False confessions and the representation of youth who have confessed are among topics to be discussed by judges, professors, public defenders and attorneys at the University of Richmond School of Law’s 19th annual Robert E. Shepherd Jr. Juvenile Law and Education Conference May 16.

Robert L. Listenbee, administrator of the U.S. Department of Justice’s Office of Juvenile Justice and Delinquency Prevention, will give the keynote address. In 2011, Listenbee received a “Champions for Change” award from the MacArthur Foundation’s Models for Change initiative for his work in juvenile justice reform in Pennsylvania.

Presentation topics will include a discussion of the case of Robert Davis, a Virginia man who says he was coerced into confessing to a double murder in 2003. His attorney, a law professor and a forensic psychologist will give their perspectives on the case. Also on the schedule are a legislative update and sessions on circuit court sentencing with Judge Jerrauld C. Jones, expert testimony in juvenile cases and what goes into a successful motion to suppress a statement.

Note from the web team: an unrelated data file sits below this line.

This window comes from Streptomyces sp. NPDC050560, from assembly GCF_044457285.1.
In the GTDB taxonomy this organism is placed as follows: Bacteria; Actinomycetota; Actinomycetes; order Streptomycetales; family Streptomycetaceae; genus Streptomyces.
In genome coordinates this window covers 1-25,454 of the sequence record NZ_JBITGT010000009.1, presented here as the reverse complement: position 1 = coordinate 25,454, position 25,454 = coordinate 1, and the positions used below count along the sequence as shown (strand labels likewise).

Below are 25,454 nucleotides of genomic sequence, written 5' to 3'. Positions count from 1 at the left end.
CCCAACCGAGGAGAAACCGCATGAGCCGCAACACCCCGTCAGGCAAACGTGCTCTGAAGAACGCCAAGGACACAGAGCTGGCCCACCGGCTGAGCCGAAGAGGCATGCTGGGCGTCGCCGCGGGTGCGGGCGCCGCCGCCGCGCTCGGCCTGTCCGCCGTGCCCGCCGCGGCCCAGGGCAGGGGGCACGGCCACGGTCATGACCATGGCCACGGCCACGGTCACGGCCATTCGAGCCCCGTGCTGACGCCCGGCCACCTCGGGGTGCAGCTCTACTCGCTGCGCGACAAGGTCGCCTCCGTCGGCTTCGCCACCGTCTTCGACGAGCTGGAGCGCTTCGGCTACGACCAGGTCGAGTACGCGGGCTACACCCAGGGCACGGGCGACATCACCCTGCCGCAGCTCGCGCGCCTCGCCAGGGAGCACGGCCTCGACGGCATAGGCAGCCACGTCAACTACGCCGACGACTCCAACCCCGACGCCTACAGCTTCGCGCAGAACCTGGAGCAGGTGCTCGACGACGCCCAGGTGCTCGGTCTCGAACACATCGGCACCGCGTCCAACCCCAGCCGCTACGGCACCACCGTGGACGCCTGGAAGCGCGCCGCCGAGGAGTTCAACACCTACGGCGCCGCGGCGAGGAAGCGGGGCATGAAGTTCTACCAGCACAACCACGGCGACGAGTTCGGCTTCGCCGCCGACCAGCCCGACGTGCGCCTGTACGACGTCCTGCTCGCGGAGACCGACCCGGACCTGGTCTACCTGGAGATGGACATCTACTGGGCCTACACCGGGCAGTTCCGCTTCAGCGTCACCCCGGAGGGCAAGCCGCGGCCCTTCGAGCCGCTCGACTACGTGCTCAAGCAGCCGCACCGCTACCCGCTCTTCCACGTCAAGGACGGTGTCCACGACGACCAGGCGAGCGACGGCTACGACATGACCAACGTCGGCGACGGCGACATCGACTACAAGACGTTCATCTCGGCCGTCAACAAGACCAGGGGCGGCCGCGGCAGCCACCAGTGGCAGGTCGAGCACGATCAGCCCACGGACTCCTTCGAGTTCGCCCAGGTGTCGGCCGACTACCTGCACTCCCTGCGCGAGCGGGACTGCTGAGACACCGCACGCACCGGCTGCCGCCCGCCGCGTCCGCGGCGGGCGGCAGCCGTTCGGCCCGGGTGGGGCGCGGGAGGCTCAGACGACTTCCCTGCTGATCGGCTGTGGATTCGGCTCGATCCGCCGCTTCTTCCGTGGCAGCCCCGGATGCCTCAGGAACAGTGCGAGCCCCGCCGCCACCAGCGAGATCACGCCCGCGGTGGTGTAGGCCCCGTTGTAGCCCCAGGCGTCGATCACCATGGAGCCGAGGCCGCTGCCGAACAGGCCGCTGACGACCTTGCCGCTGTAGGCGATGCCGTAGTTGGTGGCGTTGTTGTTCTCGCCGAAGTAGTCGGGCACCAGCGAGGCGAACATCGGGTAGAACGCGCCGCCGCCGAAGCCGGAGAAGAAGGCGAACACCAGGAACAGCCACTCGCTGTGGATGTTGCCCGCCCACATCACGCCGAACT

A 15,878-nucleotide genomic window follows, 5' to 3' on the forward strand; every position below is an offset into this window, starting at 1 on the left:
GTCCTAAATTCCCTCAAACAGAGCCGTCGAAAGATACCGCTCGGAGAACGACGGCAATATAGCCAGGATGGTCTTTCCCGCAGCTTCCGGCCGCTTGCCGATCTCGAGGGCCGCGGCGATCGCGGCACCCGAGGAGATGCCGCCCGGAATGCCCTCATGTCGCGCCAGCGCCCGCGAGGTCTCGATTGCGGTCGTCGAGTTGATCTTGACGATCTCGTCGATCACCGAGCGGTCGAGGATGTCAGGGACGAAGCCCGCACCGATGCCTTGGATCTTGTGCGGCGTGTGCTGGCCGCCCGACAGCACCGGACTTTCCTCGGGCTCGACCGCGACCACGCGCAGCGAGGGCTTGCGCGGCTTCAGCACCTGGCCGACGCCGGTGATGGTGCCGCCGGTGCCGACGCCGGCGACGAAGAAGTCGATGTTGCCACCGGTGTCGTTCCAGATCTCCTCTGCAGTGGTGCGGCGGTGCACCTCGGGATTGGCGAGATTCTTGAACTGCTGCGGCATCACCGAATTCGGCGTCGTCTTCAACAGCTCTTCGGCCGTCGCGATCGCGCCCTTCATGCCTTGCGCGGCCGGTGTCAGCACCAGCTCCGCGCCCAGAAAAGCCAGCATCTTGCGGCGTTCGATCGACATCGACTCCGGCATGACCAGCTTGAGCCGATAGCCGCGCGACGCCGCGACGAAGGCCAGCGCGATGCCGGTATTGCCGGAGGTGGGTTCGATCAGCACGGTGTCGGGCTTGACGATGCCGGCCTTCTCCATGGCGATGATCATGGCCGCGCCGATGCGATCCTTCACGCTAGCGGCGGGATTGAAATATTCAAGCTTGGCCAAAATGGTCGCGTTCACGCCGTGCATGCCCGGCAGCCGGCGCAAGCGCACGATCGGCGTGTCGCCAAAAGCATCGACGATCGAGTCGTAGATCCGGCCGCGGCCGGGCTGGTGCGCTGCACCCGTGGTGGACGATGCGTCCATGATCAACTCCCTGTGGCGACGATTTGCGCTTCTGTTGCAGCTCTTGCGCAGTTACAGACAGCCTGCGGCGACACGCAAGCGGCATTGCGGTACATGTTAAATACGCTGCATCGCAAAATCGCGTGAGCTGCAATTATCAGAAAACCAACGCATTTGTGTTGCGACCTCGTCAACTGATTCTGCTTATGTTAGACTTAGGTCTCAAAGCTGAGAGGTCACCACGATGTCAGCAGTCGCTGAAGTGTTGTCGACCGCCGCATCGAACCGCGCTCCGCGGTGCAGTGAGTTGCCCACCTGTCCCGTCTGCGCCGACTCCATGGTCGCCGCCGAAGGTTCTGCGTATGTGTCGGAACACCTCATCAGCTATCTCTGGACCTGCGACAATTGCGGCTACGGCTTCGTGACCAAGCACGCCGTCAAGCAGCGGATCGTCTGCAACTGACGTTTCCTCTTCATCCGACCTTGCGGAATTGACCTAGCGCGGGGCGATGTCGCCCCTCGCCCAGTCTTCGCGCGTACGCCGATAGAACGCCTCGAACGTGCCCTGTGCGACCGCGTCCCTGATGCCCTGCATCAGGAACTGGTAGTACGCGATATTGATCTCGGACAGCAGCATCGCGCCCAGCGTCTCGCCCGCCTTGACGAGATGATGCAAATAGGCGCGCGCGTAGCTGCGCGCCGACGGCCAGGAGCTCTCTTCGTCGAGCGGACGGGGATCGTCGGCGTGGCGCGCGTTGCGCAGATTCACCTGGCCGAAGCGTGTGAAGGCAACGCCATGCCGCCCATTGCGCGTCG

The conference is named in honor of Shepherd, who served as a leading scholar of legal issues involving children and families in his 23 years as a professor at the law school. Shepherd, who retired in 2001 and died in 2008, founded Richmond's family law clinics and helped draft Virginia's first statute on child sex abuse.

The full conference schedule is available at http://law.richmond.edu/juvenile-law. For questions, contact Jessie Munn at 804-287-6823 or jmunn@richmond.edu.